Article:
In a crazy game played on soaking wet artificial turf after a day of rain, Philadelphia’s Darren Daulton was hit by a pitch with the bases loaded to give Philly a 14-9 lead that they took into the eighth inning. In the top of the eighth, Toronto got two walks and five hits, the last of which was a two-run triple by Devon White for a 15-14 lead. Three World Series records were set, including the longest game (4 hours, 14 minutes), most total runs scored in a single game (29), and most runs scored by a losing team (14).

  1. New York Yankees vs. Atlanta Braves – Oct. 23, 1996

Playoff Round/Game: World Series Game 4
Biggest Deficit: Braves 6, Yankees 0
Final Score: Yankees 8, Braves 6 (10 innings)

A Game 1 rainout had forced the Yankees to go to a four-man rotation. The Game 4 starter was Kenny Rogers, who had been struggling in the postseason. He was tagged for five runs in less than three innings, as the Yankees trailed 6-0 and had only two hits through five innings. New York rallied for three runs in the sixth and got a three-run homer from Jim Leyritz in the eighth to tie the game. The Yankees went on to win it by scoring two runs in the 10th on a bases-loaded walk to Wade Boggs and a pop-up that was lost in the lights by Ryan Klesko, allowing a second run to score.

  1. Brooklyn Dodgers vs. New York Yankees – Oct. 5, 1956

Playoff Round/Game: World Series Game 2
Biggest Deficit: Yankees 6, Dodgers 0
Final Score: Dodgers 13, Yankees 8

In Game 2 of this Subway Series, Dodgers starter Don Newcombe lasted only two innings and left with his team trailing 6-0 after he allowed a grand slam to Yogi Berra. However, Brooklyn came back to score six runs in the bottom of the second, a single run in the third, and two runs in the fourth, fifth, and eighth innings of a game that ended 13-8 to tie the series. Brooklyn pitcher Don Bessent pitched seven innings of relief for the win.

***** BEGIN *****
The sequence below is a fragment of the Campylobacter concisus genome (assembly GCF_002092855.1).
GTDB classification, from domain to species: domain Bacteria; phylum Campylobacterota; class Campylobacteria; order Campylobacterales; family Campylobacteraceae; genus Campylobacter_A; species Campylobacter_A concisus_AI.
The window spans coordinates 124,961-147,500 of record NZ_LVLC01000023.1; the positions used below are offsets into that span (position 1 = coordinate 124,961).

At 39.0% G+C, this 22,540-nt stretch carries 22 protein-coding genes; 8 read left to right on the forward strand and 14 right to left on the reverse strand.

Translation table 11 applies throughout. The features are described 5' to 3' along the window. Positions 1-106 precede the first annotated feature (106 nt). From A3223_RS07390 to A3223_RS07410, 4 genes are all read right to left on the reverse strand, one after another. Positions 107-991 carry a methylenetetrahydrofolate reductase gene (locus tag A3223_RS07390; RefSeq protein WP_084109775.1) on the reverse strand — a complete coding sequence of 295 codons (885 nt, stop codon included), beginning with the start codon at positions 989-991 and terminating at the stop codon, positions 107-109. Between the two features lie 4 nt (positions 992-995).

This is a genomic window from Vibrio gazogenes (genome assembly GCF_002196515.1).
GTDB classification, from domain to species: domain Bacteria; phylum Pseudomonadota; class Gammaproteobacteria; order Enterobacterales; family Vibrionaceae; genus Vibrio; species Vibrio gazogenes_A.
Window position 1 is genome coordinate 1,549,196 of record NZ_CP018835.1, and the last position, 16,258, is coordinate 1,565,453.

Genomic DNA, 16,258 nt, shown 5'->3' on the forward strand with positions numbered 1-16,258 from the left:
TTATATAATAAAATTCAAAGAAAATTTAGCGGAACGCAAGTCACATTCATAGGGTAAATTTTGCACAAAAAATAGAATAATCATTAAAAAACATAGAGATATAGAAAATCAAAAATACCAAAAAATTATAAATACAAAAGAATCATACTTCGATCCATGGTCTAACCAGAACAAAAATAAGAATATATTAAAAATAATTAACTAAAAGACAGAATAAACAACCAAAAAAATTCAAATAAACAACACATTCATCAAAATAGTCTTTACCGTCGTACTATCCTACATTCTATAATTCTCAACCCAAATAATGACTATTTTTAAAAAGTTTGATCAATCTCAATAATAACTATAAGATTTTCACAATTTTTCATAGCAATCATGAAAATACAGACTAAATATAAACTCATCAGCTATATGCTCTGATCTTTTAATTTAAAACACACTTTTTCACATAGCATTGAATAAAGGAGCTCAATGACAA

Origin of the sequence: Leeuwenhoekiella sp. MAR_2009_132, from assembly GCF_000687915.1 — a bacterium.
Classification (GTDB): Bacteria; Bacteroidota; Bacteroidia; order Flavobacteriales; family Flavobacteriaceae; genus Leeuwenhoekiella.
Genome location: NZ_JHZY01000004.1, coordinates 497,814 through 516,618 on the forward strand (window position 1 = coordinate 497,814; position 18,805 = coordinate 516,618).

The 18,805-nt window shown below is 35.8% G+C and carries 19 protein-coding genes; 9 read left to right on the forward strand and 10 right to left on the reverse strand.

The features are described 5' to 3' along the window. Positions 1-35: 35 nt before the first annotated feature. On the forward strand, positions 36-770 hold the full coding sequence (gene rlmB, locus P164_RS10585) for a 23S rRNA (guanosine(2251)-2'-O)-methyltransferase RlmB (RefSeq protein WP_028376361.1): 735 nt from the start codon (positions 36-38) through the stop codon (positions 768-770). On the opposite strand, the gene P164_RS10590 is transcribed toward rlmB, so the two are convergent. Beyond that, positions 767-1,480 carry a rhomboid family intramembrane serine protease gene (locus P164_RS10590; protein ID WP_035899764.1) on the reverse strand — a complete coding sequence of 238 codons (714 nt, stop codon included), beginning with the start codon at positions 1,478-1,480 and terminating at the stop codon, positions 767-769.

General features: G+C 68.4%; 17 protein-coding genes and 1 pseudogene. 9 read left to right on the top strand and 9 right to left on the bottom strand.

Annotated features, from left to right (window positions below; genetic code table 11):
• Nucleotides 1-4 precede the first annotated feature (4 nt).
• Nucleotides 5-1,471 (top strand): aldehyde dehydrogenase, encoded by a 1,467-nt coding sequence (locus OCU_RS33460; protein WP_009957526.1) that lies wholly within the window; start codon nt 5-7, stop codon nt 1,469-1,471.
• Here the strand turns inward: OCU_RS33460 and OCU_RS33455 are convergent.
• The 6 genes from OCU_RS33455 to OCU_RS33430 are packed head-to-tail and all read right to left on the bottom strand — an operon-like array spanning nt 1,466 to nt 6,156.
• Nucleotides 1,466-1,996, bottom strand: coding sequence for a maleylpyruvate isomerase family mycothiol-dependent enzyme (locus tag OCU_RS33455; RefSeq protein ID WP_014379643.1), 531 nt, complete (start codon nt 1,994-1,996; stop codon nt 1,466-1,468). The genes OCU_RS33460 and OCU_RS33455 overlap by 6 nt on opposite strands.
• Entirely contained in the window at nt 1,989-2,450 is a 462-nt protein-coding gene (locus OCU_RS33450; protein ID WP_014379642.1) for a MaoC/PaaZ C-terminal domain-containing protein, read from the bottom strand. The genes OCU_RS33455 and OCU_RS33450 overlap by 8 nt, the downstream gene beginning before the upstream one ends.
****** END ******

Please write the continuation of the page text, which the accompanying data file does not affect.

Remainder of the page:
1. Boston Red Sox vs. Tampa Bay Rays – Oct. 16, 2008

Playoff Round/Game: American League Championship Series Game 5
Biggest Deficit:
Rays 7, Red Sox 0
Final Score:
Red Sox 8, Rays 7

In Game 5 of this series, the Rays led 7-0 at Fenway Park heading into the bottom of the seventh inning and looked ready to close out the series after entering the game with a 3-1 lead. But Boston’s David Ortiz ended a postseason home run drought at 61 at-bats with a three-run homer in the bottom of the seventh, and J.D. Drew had a two-run homer followed by Coco Crisp’s game-tying two-run single in the bottom of the eighth. In the ninth, a two-out throwing error allowed Boston’s Kevin Youkilis to reach base, and Drew singled over the head of right-fielder Gabe Gross to win the game.

  1. Seattle Mariners vs. Toronto Blue Jays – Oct. 8, 2022

Playoff Round/Game: American League Wild-Card Series Game 2
Biggest Deficit: Blue Jays 8, Mariners 1
Final Score: Mariners 10, Blue Jays 9

The two rivals (only because they entered the American League as expansion teams at the same time) played a wild one in which the Blue Jays led 8-1 after five innings and 9-5 after seven. Seattle rallied for four runs in the top of the eighth inning to tie it at 9-9 when George Springer and Bo Bichette collided on a bloop, bases-clearing double by J.P Crawford. Springer had to be carted off the field. Adam Frazier drove in the winning run in the top of the ninth, and Seattle won the series 2-0.

  1. Philadelphia Athletics vs. Chicago White Sox – Oct. 12, 1929

Playoff Round/Game: World Series Game 4
Biggest Deficit:
Cubs 8, Athletics 0
Final Score:
Athletics 10, Cubs 8.

This is the only eight-run comeback in baseball’s postseason history. Philadelphia manager Connie Mack would only start right-handed pitchers in this series, and the White Sox roughed up 46-year-old Jack Quinn for two runs in the fourth inning and five in the sixth inning for a 7-0 lead in Game 4. It was 8-0 heading into the bottom of the seventh before the Athletics staged what became known as the “Mack Attack” – a 10-run inning. Cubs center fielder Hack Wilson lost a ball in the sun, allowing Mule Haas to have a three-run, inside-the-park homer that pulled the A’s within 8-7. It was the last inside-the-park homer until Game 1 of the 2015 World Series. Two days later in Game 5, Philadelphia won its first title in 16 years.

Parameters of Rankings

The numbers tell the story here, with a bunch of five-run rallies, a pair of six- and seven-run rallies and the biggest postseason rally in Major League Baseball history happening on the afternoon of Saturday, Oct. 12, 1929, at Philadelphia’s Shibe Park.